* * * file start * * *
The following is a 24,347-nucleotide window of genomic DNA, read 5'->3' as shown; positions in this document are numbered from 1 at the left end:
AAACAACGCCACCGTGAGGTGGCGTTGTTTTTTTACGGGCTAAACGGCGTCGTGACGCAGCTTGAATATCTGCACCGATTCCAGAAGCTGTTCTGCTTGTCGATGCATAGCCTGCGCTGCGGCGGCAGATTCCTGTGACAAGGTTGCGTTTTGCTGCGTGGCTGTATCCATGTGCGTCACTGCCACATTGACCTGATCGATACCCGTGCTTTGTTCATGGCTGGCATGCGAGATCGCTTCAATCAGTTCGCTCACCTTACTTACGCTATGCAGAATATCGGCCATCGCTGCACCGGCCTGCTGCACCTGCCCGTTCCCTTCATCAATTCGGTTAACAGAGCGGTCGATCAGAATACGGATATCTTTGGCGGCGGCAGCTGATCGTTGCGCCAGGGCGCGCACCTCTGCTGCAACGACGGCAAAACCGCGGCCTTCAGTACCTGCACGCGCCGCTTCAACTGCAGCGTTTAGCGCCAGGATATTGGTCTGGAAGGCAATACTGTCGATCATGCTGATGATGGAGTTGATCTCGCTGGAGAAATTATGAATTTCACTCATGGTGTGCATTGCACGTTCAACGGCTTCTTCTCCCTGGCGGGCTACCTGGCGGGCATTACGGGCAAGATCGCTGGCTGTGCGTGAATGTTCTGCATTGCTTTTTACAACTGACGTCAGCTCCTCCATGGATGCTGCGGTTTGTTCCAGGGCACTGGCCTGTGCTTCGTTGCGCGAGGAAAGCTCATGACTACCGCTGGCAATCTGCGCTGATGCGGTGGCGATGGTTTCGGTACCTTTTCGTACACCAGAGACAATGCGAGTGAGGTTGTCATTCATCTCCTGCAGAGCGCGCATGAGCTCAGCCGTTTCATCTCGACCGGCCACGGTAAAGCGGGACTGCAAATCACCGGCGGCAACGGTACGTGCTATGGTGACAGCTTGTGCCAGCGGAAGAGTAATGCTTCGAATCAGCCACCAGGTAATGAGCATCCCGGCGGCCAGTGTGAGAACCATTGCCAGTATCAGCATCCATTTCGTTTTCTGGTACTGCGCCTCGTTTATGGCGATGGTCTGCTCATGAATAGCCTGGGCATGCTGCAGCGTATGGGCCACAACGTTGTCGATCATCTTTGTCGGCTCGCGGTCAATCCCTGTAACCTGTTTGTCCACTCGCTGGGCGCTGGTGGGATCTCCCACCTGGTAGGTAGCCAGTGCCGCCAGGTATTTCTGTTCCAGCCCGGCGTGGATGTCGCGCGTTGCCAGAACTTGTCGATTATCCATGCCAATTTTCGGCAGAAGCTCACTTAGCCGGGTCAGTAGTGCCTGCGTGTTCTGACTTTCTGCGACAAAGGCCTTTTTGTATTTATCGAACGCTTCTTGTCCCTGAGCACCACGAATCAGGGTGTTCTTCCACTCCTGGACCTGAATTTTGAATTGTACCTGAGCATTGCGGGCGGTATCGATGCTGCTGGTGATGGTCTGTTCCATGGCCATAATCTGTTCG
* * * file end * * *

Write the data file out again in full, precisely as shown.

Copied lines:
The following is a 24,347-nucleotide window of genomic DNA, read 5'->3' as shown; positions in this document are numbered from 1 at the left end:
AAACAACGCCACCGTGAGGTGGCGTTGTTTTTTTACGGGCTAAACGGCGTCGTGACGCAGCTTGAATATCTGCACCGATTCCAGAAGCTGTTCTGCTTGTCGATGCATAGCCTGCGCTGCGGCGGCAGATTCCTGTGACAAGGTTGCGTTTTGCTGCGTGGCTGTATCCATGTGCGTCACTGCCACATTGACCTGATCGATACCCGTGCTTTGTTCATGGCTGGCATGCGAGATCGCTTCAATCAGTTCGCTCACCTTACTTACGCTATGCAGAATATCGGCCATCGCTGCACCGGCCTGCTGCACCTGCCCGTTCCCTTCATCAATTCGGTTAACAGAGCGGTCGATCAGAATACGGATATCTTTGGCGGCGGCAGCTGATCGTTGCGCCAGGGCGCGCACCTCTGCTGCAACGACGGCAAAACCGCGGCCTTCAGTACCTGCACGCGCCGCTTCAACTGCAGCGTTTAGCGCCAGGATATTGGTCTGGAAGGCAATACTGTCGATCATGCTGATGATGGAGTTGATCTCGCTGGAGAAATTATGAATTTCACTCATGGTGTGCATTGCACGTTCAACGGCTTCTTCTCCCTGGCGGGCTACCTGGCGGGCATTACGGGCAAGATCGCTGGCTGTGCGTGAATGTTCTGCATTGCTTTTTACAACTGACGTCAGCTCCTCCATGGATGCTGCGGTTTGTTCCAGGGCACTGGCCTGTGCTTCGTTGCGCGAGGAAAGCTCATGACTACCGCTGGCAATCTGCGCTGATGCGGTGGCGATGGTTTCGGTACCTTTTCGTACACCAGAGACAATGCGAGTGAGGTTGTCATTCATCTCCTGCAGAGCGCGCATGAGCTCAGCCGTTTCATCTCGACCGGCCACGGTAAAGCGGGACTGCAAATCACCGGCGGCAACGGTACGTGCTATGGTGACAGCTTGTGCCAGCGGAAGAGTAATGCTTCGAATCAGCCACCAGGTAATGAGCATCCCGGCGGCCAGTGTGAGAACCATTGCCAGTATCAGCATCCATTTCGTTTTCTGGTACTGCGCCTCGTTTATGGCGATGGTCTGCTCATGAATAGCCTGGGCATGCTGCAGCGTATGGGCCACAACGTTGTCGATCATCTTTGTCGGCTCGCGGTCAATCCCTGTAACCTGTTTGTCCACTCGCTGGGCGCTGGTGGGATCTCCCACCTGGTAGGTAGCCAGTGCCGCCAGGTATTTCTGTTCCAGCCCGGCGTGGATGTCGCGCGTTGCCAGAACTTGTCGATTATCCATGCCAATTTTCGGCAGAAGCTCACTTAGCCGGGTCAGTAGTGCCTGCGTGTTCTGACTTTCTGCGACAAAGGCCTTTTTGTATTTATCGAACGCTTCTTGTCCCTGAGCACCACGAATCAGGGTGTTCTTCCACTCCTGGACCTGAATTTTGAATTGTACCTGAGCATTGCGGGCGGTATCGATGCTGCTGGTGATGGTCTGTTCCATGGCCATAATCTGTTCG